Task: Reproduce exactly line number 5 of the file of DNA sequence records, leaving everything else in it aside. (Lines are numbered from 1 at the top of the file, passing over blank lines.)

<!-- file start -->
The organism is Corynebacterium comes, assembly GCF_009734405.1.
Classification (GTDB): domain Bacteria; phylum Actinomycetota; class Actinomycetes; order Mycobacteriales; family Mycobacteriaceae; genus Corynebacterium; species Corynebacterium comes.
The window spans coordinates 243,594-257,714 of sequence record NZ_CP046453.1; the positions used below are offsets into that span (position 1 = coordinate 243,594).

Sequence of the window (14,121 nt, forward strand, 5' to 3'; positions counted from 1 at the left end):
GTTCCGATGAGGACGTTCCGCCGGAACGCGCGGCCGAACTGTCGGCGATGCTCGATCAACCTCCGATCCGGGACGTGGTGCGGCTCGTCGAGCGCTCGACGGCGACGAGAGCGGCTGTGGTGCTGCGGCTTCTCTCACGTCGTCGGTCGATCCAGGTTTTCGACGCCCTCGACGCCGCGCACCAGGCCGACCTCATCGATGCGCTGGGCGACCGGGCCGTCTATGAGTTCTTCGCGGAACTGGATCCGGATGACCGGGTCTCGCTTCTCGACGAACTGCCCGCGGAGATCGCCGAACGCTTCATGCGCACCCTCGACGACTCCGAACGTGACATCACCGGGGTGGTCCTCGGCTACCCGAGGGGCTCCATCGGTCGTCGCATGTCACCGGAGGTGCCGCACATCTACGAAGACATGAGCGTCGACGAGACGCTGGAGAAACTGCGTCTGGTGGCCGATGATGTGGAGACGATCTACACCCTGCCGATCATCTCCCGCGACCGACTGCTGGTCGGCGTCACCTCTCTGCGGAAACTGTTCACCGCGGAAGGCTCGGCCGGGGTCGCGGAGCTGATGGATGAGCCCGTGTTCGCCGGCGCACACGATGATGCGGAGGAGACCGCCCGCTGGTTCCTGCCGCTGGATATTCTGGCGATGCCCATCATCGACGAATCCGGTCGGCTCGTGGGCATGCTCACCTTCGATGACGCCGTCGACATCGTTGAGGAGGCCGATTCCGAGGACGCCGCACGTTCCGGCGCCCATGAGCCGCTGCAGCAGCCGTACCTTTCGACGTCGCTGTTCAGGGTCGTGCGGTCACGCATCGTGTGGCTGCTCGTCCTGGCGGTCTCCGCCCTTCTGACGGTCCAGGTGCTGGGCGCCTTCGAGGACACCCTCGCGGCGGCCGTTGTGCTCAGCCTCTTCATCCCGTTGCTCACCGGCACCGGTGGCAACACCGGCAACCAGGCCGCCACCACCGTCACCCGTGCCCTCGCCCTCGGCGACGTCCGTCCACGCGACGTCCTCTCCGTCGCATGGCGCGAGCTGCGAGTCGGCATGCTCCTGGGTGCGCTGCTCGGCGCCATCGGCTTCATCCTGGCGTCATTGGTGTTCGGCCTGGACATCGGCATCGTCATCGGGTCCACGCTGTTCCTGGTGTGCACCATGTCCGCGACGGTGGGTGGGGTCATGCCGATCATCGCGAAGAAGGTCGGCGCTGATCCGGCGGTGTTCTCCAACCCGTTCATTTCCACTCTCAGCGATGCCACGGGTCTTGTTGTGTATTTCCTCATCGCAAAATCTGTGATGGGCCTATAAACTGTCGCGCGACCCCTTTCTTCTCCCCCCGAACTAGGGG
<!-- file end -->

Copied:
GTTCCGATGAGGACGTTCCGCCGGAACGCGCGGCCGAACTGTCGGCGATGCTCGATCAACCTCCGATCCGGGACGTGGTGCGGCTCGTCGAGCGCTCGACGGCGACGAGAGCGGCTGTGGTGCTGCGGCTTCTCTCACGTCGTCGGTCGATCCAGGTTTTCGACGCCCTCGACGCCGCGCACCAGGCCGACCTCATCGATGCGCTGGGCGACCGGGCCGTCTATGAGTTCTTCGCGGAACTGGATCCGGATGACCGGGTCTCGCTTCTCGACGAACTGCCCGCGGAGATCGCCGAACGCTTCATGCGCACCCTCGACGACTCCGAACGTGACATCACCGGGGTGGTCCTCGGCTACCCGAGGGGCTCCATCGGTCGTCGCATGTCACCGGAGGTGCCGCACATCTACGAAGACATGAGCGTCGACGAGACGCTGGAGAAACTGCGTCTGGTGGCCGATGATGTGGAGACGATCTACACCCTGCCGATCATCTCCCGCGACCGACTGCTGGTCGGCGTCACCTCTCTGCGGAAACTGTTCACCGCGGAAGGCTCGGCCGGGGTCGCGGAGCTGATGGATGAGCCCGTGTTCGCCGGCGCACACGATGATGCGGAGGAGACCGCCCGCTGGTTCCTGCCGCTGGATATTCTGGCGATGCCCATCATCGACGAATCCGGTCGGCTCGTGGGCATGCTCACCTTCGATGACGCCGTCGACATCGTTGAGGAGGCCGATTCCGAGGACGCCGCACGTTCCGGCGCCCATGAGCCGCTGCAGCAGCCGTACCTTTCGACGTCGCTGTTCAGGGTCGTGCGGTCACGCATCGTGTGGCTGCTCGTCCTGGCGGTCTCCGCCCTTCTGACGGTCCAGGTGCTGGGCGCCTTCGAGGACACCCTCGCGGCGGCCGTTGTGCTCAGCCTCTTCATCCCGTTGCTCACCGGCACCGGTGGCAACACCGGCAACCAGGCCGCCACCACCGTCACCCGTGCCCTCGCCCTCGGCGACGTCCGTCCACGCGACGTCCTCTCCGTCGCATGGCGCGAGCTGCGAGTCGGCATGCTCCTGGGTGCGCTGCTCGGCGCCATCGGCTTCATCCTGGCGTCATTGGTGTTCGGCCTGGACATCGGCATCGTCATCGGGTCCACGCTGTTCCTGGTGTGCACCATGTCCGCGACGGTGGGTGGGGTCATGCCGATCATCGCGAAGAAGGTCGGCGCTGATCCGGCGGTGTTCTCCAACCCGTTCATTTCCACTCTCAGCGATGCCACGGGTCTTGTTGTGTATTTCCTCATCGCAAAATCTGTGATGGGCCTATAAACTGTCGCGCGACCCCTTTCTTCTCCCCCCGAACTAGGGG